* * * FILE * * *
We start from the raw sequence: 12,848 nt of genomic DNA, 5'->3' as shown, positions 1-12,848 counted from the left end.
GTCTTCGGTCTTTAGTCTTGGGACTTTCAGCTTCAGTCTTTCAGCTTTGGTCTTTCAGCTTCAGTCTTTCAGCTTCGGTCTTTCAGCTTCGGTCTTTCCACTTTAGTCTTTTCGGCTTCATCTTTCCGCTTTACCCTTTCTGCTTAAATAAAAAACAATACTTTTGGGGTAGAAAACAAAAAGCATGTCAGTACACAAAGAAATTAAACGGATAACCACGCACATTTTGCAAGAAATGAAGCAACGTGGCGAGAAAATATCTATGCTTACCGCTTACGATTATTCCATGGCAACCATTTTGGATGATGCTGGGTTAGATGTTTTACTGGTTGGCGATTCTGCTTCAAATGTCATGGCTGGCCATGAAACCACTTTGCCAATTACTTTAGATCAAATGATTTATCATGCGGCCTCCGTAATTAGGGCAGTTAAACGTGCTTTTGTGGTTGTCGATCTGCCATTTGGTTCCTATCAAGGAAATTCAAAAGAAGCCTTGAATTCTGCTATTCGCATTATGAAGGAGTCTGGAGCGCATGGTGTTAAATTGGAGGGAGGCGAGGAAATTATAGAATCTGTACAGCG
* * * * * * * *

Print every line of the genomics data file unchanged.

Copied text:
We start from the raw sequence: 12,848 nt of genomic DNA, 5'->3' as shown, positions 1-12,848 counted from the left end.
GTCTTCGGTCTTTAGTCTTGGGACTTTCAGCTTCAGTCTTTCAGCTTTGGTCTTTCAGCTTCAGTCTTTCAGCTTCGGTCTTTCAGCTTCGGTCTTTCCACTTTAGTCTTTTCGGCTTCATCTTTCCGCTTTACCCTTTCTGCTTAAATAAAAAACAATACTTTTGGGGTAGAAAACAAAAAGCATGTCAGTACACAAAGAAATTAAACGGATAACCACGCACATTTTGCAAGAAATGAAGCAACGTGGCGAGAAAATATCTATGCTTACCGCTTACGATTATTCCATGGCAACCATTTTGGATGATGCTGGGTTAGATGTTTTACTGGTTGGCGATTCTGCTTCAAATGTCATGGCTGGCCATGAAACCACTTTGCCAATTACTTTAGATCAAATGATTTATCATGCGGCCTCCGTAATTAGGGCAGTTAAACGTGCTTTTGTGGTTGTCGATCTGCCATTTGGTTCCTATCAAGGAAATTCAAAAGAAGCCTTGAATTCTGCTATTCGCATTATGAAGGAGTCTGGAGCGCATGGTGTTAAATTGGAGGGAGGCGAGGAAATTATAGAATCTGTACAGCG